Princeton neuroscientist Michael Graziano has a take on the problem of consciousness he thinks may shed some new light on this puzzle. He calls his approach, the “attention schema theory” and sums it up as the idea, “consciousness is a schematic model of one’s state of attention.” Essentially, consciousness is the brain’s ability to create mental schemas of whatever the conscious entity is attending to, signal other parts of the brain to access the information, and create an output in the form of speech or writing that reports on the schema. He writes, “Consciousness isn’t a non-physical feeling that emerges. Instead, dedicated systems in the brain compute information. Cognitive machinery can access that information, formulate it as speech, and then report it. When a brain reports that it is conscious, it is reporting specific information computed within it. It can, after all, only report the information available to it.”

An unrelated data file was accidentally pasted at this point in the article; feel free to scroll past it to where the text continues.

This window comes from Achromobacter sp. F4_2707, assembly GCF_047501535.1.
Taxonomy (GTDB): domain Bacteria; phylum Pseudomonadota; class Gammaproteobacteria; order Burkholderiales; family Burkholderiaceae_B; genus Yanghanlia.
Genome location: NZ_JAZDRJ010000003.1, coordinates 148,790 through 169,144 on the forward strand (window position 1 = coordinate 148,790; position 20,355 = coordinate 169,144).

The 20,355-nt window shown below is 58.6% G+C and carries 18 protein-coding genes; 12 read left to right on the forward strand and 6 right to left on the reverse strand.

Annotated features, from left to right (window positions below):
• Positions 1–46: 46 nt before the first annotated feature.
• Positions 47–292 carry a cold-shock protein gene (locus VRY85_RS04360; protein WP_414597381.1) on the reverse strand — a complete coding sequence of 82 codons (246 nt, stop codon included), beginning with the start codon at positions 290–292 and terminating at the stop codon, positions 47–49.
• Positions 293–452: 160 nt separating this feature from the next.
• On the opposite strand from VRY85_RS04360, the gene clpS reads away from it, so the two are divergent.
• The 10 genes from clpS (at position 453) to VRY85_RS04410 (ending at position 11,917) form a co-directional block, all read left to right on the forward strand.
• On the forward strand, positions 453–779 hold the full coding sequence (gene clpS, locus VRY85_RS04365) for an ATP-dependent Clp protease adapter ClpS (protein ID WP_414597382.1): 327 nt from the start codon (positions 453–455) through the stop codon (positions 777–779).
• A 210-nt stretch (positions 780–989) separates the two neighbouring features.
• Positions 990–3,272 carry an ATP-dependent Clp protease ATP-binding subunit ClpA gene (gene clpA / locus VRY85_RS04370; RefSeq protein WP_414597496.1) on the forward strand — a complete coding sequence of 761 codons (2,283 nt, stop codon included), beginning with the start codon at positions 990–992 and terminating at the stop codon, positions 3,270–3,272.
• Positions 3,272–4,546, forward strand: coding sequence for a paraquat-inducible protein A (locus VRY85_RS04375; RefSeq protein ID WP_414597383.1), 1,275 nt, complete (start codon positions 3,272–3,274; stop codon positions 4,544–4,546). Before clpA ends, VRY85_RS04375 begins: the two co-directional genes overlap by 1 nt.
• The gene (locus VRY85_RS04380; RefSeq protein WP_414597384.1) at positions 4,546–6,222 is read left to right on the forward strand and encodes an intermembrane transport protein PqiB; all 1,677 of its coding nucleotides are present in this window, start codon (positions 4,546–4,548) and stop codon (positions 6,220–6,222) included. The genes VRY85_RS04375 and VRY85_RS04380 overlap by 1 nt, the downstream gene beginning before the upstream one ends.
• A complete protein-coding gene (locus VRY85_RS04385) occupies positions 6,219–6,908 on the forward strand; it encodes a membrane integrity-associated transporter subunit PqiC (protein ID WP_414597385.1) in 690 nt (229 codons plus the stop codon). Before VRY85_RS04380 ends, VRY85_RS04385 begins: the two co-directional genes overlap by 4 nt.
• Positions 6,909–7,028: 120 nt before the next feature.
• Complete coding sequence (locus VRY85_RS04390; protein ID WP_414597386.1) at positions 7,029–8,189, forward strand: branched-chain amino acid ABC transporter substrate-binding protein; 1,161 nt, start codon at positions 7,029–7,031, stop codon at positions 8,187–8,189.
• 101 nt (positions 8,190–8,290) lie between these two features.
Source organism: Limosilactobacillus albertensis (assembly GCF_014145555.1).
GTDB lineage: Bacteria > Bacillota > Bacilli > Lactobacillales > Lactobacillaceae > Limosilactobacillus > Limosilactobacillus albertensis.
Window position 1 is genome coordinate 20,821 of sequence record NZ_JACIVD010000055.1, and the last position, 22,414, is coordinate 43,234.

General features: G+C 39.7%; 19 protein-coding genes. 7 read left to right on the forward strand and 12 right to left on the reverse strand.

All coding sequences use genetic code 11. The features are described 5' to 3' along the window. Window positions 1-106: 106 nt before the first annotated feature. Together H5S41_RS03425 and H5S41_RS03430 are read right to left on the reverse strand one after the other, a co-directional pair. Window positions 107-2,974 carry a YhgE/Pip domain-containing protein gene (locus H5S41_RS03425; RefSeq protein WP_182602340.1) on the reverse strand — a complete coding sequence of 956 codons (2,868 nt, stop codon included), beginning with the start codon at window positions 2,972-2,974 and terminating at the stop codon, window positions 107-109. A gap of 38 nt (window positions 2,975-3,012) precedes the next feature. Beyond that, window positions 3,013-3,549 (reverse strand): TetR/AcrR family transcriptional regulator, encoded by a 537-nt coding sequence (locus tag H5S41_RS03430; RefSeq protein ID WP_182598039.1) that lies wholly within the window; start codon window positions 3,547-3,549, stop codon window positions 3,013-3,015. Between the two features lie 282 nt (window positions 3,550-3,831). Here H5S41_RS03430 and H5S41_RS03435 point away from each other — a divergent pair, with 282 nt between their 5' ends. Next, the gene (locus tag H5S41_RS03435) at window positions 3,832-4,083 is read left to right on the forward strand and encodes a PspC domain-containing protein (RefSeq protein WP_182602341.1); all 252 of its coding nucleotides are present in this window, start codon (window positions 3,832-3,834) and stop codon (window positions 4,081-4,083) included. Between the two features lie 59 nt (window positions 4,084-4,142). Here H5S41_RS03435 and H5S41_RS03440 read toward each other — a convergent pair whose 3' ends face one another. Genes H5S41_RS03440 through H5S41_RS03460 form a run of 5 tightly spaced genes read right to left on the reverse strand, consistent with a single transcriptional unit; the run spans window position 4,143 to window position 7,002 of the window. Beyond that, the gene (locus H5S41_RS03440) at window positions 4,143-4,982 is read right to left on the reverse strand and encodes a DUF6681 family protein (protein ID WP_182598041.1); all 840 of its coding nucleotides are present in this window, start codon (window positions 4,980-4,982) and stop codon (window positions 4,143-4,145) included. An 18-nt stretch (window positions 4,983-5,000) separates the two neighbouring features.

Readers of this blog will know that I’m a fan of John Searle’s Chinese Room Argument in which Searle argues that a system that can pass the Turing test (Graziano’s system?) is different than a conscious system. Computational models don’t map to conscious states because computation isn’t a sufficient condition for consciousness (one could have a computation system that functions exactly like a conscious being but isn’t conscious). Whether computation is necessary he leaves open. Searle’s argument has its critics but, in my view, his critics are missing the essence of the argument.
Thanks to Matt Snyder for the pointer.